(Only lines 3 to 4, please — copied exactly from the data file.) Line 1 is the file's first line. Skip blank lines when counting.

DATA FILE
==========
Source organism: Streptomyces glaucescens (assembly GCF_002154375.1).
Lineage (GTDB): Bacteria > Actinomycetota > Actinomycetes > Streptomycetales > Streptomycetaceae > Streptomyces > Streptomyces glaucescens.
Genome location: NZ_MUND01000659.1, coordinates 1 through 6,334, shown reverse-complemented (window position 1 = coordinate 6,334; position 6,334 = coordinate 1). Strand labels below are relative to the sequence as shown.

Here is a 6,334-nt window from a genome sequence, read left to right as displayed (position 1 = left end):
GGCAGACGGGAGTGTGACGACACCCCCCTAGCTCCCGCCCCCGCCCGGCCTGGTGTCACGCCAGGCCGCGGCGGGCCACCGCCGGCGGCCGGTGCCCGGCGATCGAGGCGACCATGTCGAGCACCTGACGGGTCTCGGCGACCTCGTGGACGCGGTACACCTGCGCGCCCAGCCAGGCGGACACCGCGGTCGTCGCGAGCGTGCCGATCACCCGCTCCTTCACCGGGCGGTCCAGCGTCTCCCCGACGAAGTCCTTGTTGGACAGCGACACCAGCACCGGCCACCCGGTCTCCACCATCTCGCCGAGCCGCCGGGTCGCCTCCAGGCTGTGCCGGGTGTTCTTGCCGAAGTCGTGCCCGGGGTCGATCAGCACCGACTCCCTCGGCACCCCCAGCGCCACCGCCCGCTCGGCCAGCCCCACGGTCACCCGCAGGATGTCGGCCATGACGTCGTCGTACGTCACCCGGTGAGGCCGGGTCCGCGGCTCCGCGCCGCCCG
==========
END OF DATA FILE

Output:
Genome location: NZ_MUND01000659.1, coordinates 1 through 6,334, shown reverse-complemented (window position 1 = coordinate 6,334; position 6,334 = coordinate 1). Strand labels below are relative to the sequence as shown.

Here is a 6,334-nt window from a genome sequence, read left to right as displayed (position 1 = left end):